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  Life   More Features  19 Jul 2019  Breaking creative barriers

Breaking creative barriers

THE ASIAN AGE. | TRISHA GHOROI
Published : Jul 19, 2019, 7:08 am IST
Updated : Jul 19, 2019, 7:08 am IST

Nupur Saraswat has broken the barriers of theatre and slam poetry, and combined the two to create a whole new art form.

Nupur Saraswat
 Nupur Saraswat

When Nupur Saraswat started performing slam poetry four years ago, she found the art form a little restrictive. Being from a theatre background, she then decided to explore a different kind of performance art form out there. “Slam poetry is a very restrictive art form and I have some qualms with it. There are nuances that it lacks, so I kept on exploring a bit on the theatrical side,” says the theatre artist.

She started working with various theatre directors like Kamil Haque from Singapore and Sujay Saple from Mumbai, and also collaborated with musicians like rapper Sofia Ashraf, which gave her a new perspective on the art form. The 24-year-old came up with a new artform called Theatrical Poetry, which is an amalgamation of various performance arts, thus freeing the performer from the restrictions of each one alone. Talking about the art form, Nupur says, “The core elements of Theatrical Poetry are music, movement, spoken word, and theatre. Within these arts, we’ll be exploring various genres of it.”

 

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Creating an entirely new style of performance is a feat in itself, and this came about when Nupur questioned the existing restrictions in other art forms. “Theatrical poetry asks you, ‘what do you think people do on stages, do people speak, dance sing? Can people who are not trained to be singers can they sing, people who are not dancers can they dance, can people stand still and make a statement?’ These questions, about what people do on stages and what are they restricted by, gave me answers: In most cases, what happens on stage is restricted by entertainment. People are seeking to do what is pleasing for the audience as compared to telling their authentic original stories,” she says.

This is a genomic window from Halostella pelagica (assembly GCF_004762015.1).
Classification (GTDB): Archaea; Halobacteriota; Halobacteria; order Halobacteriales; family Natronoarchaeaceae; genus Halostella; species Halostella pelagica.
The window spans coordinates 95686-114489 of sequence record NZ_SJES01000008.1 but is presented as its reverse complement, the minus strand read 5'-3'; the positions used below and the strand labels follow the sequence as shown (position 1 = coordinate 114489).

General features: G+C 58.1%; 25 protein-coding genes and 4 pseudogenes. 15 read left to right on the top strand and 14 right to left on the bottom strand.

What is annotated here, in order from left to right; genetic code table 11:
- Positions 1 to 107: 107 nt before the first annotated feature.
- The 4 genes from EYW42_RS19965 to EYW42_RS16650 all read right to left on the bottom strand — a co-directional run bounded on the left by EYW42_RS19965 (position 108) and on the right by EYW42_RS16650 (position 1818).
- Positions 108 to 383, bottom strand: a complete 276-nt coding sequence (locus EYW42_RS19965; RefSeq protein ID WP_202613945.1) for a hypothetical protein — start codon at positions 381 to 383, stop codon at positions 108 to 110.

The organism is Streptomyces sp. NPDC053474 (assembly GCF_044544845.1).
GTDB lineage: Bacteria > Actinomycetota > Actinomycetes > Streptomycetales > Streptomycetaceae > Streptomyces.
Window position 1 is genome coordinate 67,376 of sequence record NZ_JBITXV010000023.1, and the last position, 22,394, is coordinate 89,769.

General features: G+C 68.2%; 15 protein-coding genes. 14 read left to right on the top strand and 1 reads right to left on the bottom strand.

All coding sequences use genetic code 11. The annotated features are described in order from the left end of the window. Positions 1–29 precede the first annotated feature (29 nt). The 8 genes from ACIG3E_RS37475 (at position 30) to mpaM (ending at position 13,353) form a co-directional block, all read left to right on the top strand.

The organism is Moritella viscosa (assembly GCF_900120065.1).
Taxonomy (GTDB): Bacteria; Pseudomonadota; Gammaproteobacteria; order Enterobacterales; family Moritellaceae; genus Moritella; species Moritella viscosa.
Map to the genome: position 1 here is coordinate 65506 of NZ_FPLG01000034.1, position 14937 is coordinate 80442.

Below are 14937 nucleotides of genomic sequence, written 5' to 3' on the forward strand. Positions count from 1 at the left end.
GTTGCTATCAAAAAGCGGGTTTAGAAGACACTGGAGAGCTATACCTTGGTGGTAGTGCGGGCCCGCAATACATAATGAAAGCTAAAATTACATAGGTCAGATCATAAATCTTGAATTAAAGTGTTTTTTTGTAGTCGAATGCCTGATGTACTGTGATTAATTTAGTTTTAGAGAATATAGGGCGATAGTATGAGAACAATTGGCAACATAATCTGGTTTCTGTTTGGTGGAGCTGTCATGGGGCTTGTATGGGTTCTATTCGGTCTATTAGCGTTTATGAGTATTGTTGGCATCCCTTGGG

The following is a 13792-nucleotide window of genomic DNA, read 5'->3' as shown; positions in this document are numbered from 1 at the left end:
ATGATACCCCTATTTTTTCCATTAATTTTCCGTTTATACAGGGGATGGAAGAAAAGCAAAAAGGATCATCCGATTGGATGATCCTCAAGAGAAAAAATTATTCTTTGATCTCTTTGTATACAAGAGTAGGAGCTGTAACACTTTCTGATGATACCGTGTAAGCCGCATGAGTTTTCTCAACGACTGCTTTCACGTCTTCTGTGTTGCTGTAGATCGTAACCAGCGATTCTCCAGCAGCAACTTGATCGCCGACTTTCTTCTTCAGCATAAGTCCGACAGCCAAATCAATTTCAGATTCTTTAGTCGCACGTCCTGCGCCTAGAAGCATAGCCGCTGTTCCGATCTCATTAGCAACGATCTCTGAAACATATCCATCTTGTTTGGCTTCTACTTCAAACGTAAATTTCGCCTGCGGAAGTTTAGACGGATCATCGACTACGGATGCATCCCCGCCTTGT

Explaining the amalgamation of all the various art forms, Nupur reveals, “I realised that I don’t want to be restricted by what I can or cannot do. Instead, I want to tell the whole story that my body and my words can tell. And in that way, theatrical poetry was born. I mixed spoken word, which is my base; theatre, which was already something I was familiar with; movement, which I was exploring; and music, which was completely new to me.”

Talking about the upcoming Theatrical Poetry Workshop in the city, Nupur calls it a crash course. Explaining some important aspects of theatrical poetry that one can learn at the workshop, she says that the starting point is writing for the stage. “You need to realise that even with all the layers, movement, music and theatre, the essential building block would be your words and your story. The words are what builds the performance eventually, so words become a very important tool to give a full theatrical poetry performance,” she shares.

 

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The writing process involves visualizing the performance and imagination. After writing, it’s the movement that captures the audience, and Nupur wants it to be as authentic as possible. “I like to deal with authentic movements, getting people to realise what in their life is referential and is based on influence by external factors, and what is authentically their own and their creation. That is an important aspect of it that will come through in this workshop,” she explains. The workshop will also focus on memorising the performance and editing it to suit the audience and environment.

Theatre, spoken word poetry, dance, and music have their own spaces to be performed in, so what would be suitable for Theatrical Poetry, we asked Nupur.

 

She responds by acknowledging the vast scope for Theatrical Poetry, and says that it is malleable. And so, Nupur believes that it can exist anywhere. “It can be performed in a theatrical setting where you can have your black boxes and end stages, but it can also be done in cafes, bars and even classrooms and office settings. It’s a malleable art form and can take the shape of its environment.”

If given a choice among all these mediums, Nupur would like to perform in a black box setting “or like an end-stage kind of a thing, which is an open room which is divided into the audience and the performance side, but they are both on the same level. This gives you an experience of actually connecting with the audience in the capacity that you are capable of,” she concludes.

 

The workshop is scheduled for July 20 at Veda Live, Andheri (W)

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